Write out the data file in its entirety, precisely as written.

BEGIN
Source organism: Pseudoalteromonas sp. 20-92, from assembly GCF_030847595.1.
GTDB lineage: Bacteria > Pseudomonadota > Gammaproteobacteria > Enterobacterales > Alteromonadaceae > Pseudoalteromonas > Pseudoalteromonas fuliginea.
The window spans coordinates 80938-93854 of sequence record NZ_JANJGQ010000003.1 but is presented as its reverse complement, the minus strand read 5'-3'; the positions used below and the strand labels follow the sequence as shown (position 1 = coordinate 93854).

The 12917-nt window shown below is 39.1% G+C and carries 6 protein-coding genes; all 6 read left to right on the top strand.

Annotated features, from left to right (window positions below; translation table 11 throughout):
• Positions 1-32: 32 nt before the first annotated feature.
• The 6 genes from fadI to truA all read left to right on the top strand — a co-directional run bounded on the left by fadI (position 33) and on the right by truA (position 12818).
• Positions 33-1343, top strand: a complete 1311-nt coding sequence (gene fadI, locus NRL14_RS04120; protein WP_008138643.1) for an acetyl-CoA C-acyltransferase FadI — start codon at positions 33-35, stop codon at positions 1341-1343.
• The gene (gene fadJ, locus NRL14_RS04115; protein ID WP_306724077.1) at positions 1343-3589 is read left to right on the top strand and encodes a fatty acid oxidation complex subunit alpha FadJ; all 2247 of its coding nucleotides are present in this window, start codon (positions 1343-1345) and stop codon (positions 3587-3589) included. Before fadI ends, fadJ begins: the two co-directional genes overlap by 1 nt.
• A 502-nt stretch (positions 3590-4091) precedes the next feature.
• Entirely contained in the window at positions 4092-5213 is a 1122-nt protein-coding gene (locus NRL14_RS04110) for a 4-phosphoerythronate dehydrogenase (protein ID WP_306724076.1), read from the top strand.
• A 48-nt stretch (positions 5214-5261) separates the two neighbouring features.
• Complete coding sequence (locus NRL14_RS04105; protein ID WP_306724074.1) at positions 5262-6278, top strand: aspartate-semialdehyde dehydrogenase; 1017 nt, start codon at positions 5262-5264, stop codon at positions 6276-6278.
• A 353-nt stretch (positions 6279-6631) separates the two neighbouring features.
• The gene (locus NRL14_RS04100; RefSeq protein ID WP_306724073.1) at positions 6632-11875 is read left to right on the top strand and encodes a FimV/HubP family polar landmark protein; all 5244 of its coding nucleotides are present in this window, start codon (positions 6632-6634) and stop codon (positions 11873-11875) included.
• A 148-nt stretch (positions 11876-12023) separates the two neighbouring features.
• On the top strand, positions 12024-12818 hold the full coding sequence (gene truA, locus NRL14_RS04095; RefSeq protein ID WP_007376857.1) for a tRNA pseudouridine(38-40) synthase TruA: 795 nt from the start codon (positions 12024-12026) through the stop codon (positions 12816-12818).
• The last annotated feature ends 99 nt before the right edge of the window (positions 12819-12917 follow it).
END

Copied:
Source organism: Pseudoalteromonas sp. 20-92, from assembly GCF_030847595.1.
GTDB lineage: Bacteria > Pseudomonadota > Gammaproteobacteria > Enterobacterales > Alteromonadaceae > Pseudoalteromonas > Pseudoalteromonas fuliginea.
The window spans coordinates 80938-93854 of sequence record NZ_JANJGQ010000003.1 but is presented as its reverse complement, the minus strand read 5'-3'; the positions used below and the strand labels follow the sequence as shown (position 1 = coordinate 93854).

The 12917-nt window shown below is 39.1% G+C and carries 6 protein-coding genes; all 6 read left to right on the top strand.

Annotated features, from left to right (window positions below; translation table 11 throughout):
• Positions 1-32: 32 nt before the first annotated feature.
• The 6 genes from fadI to truA all read left to right on the top strand — a co-directional run bounded on the left by fadI (position 33) and on the right by truA (position 12818).
• Positions 33-1343, top strand: a complete 1311-nt coding sequence (gene fadI, locus NRL14_RS04120; protein WP_008138643.1) for an acetyl-CoA C-acyltransferase FadI — start codon at positions 33-35, stop codon at positions 1341-1343.
• The gene (gene fadJ, locus NRL14_RS04115; protein ID WP_306724077.1) at positions 1343-3589 is read left to right on the top strand and encodes a fatty acid oxidation complex subunit alpha FadJ; all 2247 of its coding nucleotides are present in this window, start codon (positions 1343-1345) and stop codon (positions 3587-3589) included. Before fadI ends, fadJ begins: the two co-directional genes overlap by 1 nt.
• A 502-nt stretch (positions 3590-4091) precedes the next feature.
• Entirely contained in the window at positions 4092-5213 is a 1122-nt protein-coding gene (locus NRL14_RS04110) for a 4-phosphoerythronate dehydrogenase (protein ID WP_306724076.1), read from the top strand.
• A 48-nt stretch (positions 5214-5261) separates the two neighbouring features.
• Complete coding sequence (locus NRL14_RS04105; protein ID WP_306724074.1) at positions 5262-6278, top strand: aspartate-semialdehyde dehydrogenase; 1017 nt, start codon at positions 5262-5264, stop codon at positions 6276-6278.
• A 353-nt stretch (positions 6279-6631) separates the two neighbouring features.
• The gene (locus NRL14_RS04100; RefSeq protein ID WP_306724073.1) at positions 6632-11875 is read left to right on the top strand and encodes a FimV/HubP family polar landmark protein; all 5244 of its coding nucleotides are present in this window, start codon (positions 6632-6634) and stop codon (positions 11873-11875) included.
• A 148-nt stretch (positions 11876-12023) separates the two neighbouring features.
• On the top strand, positions 12024-12818 hold the full coding sequence (gene truA, locus NRL14_RS04095; RefSeq protein ID WP_007376857.1) for a tRNA pseudouridine(38-40) synthase TruA: 795 nt from the start codon (positions 12024-12026) through the stop codon (positions 12816-12818).
• The last annotated feature ends 99 nt before the right edge of the window (positions 12819-12917 follow it).